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Russo v. Forrest

Decided: October 17, 1958.

FRANK RUSSO AND MARY RUSSO, PLAINTIFFS-RESPONDENTS,
v.
EDMOND FORREST, DEFENDANT, AND THE UNSATISFIED CLAIM AND JUDGMENT FUND BOARD, APPELLANT



Price, Schettino and Gaulkin. The opinion of the court was delivered by Gaulkin, J.A.D.

Gaulkin

Frank Russo recovered a judgment of $1,050 and Mary Russo a judgment of $2,000 against Edmond Forrest, an uninsured motorist. The Superior Court entered an order that the Unsatisfied Claim and Judgment Fund Board (hereafter called the Fund) pay to Mrs. Russo her judgment of $2,000. The Fund appeals, contending that the trial judge erred in his determination (a) that Mrs. Russo was physically incapable of giving notice of intention to make claim against the Fund within 30 days from the date of the accident, and (b) that notice was given on her behalf within a reasonable period thereafter.

Mrs. Russo was a passenger in her husband's automobile on April 1, 1956 when it collided with Forrest's car. At that time L. 1952, c. 174, sec. 5, as amended by L. 1955, c. 1, sec. 4 required notice of intention to claim from the Fund "within 30 days after the accident." The first notice that Mrs. Russo intended to claim from the Fund was filed August 8, 1956 by an attorney retained by her husband. She was therefore obliged to bring herself within the exceptions of the act by proving "to the court on the hearing of the application for the payment of [the] judgment that [s]he was physically incapable of giving said notice within said period and that [s]he gave said notice within 30 days after [s]he became physically capable to do so or in the event that [s]he did not become so capable that a notice was given on [her] behalf within a reasonable period."

To do that there appeared on behalf of Mrs. Russo (she did not testify) two physicians -- Dr. Randazzo who

treated her from the day of the accident to June 25, 1956, and Dr. Kastler who treated her after July 7, 1956. As was said in Giacobbe v. Gassert , 51 N.J. Super. 111, 122 (App. Div. 1958) the testimony of Dr. Randazzo "coming as it does from plaintiff's own physician who was best able to judge [her] condition expertly, it affords the most reliable source for determining plaintiff's capability."

Dr. Randazzo testified that Mrs. Russo's injuries were "a severe sprain of the right chest * * * contusion of the right breast, contusion of the right arm * * *." She was 65 years old; she had "nervous hysteria, tachycardia and marked tremors," and hypertension. However, though she spent most of her time in bed, she was "able to be up and around with the aid of * * * her husband or her daughter" and in that fashion came to Dr. Randazzo's office for treatment. Dr. Randazzo said "Physically she could do very little. Mentally she appeared to be a fairly intelligent woman, but emotionally unstable. She was emotionally unstable. She would cry and go into spells of feeling sorry for herself and why did this thing happen to me. It would be difficult to ascertain when her moments of lucidness were there. At the time she was in my office she was emotionally upset, but there must have been times when she was capable of reasoning fairly logically and think fairly logically because, as I say, she was a fairly intelligent woman."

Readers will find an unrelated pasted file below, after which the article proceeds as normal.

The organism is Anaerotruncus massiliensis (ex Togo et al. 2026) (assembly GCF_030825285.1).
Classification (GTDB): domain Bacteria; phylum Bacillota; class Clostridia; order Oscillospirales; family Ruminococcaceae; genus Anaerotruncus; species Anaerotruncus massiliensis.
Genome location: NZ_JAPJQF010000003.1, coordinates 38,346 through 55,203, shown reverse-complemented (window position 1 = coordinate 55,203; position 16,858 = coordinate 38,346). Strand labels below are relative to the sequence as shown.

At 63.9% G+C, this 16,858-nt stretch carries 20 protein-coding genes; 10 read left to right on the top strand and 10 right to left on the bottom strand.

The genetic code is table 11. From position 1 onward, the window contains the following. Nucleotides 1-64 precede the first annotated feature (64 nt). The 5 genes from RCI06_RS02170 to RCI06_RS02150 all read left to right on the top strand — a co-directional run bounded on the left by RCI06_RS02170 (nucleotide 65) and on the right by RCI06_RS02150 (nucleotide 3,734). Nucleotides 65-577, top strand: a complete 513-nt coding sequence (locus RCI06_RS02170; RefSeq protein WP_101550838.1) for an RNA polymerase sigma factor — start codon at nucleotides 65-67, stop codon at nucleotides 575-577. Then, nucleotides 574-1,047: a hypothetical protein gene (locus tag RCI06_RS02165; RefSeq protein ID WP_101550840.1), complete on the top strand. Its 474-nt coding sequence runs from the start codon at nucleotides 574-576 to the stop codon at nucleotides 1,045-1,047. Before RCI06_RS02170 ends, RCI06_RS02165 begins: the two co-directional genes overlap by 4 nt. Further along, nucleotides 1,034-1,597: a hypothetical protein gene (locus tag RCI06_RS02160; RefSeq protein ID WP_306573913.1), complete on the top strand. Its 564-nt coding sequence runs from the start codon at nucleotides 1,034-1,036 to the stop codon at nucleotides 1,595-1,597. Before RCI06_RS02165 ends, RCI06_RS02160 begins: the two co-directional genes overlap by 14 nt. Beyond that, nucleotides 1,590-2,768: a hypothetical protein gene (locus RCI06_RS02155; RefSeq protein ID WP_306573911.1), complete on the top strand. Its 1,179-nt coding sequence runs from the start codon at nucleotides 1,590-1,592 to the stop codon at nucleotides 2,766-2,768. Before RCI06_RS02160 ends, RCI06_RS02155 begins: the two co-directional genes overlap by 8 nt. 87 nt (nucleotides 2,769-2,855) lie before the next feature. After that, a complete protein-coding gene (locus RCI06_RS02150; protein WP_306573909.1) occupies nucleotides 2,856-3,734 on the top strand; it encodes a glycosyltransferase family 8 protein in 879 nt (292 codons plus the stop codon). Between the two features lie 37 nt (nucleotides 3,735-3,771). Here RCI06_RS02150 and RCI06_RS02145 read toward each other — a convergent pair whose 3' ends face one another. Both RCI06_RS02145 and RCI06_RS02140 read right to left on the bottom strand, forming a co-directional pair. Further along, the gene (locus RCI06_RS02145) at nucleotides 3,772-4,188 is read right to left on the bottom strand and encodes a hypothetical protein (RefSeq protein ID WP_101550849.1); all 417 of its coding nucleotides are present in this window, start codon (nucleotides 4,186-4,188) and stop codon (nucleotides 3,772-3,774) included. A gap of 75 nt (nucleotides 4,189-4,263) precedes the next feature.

He defined what he meant by her emotional instability:

"From the times that I observed her, Mrs. Russo was never emotionally stable. She was always crying with pain and bemoaning the fact that this accident should have happened, and she was not logical with me in telling me what her complaints were. She had me X-ray her more than once because of the fact she thought sure there was something broken, even though I X-rayed the first time and I told her there wasn't. I had to convince her by re-X-raying her and showing her the pictures. Those present an illogical way of thinking. However, in her mind that she did have something broken there because she had so much pain. However, it is difficult for any doctor to say whether a patient who presents a picture of pain and disturbance, what she will do when she is at home or when she is at rest or when she is in the company of people to whom she doesn't complain as much as she does to the doctor. I don't

know whether I make myself clear in this explanation, but to me she was always emotionally upset."

But in answer to a question by the court Dr. Randazzo testified:

"Q. Doctor, in your opinion, was she physically capable of filling out ...


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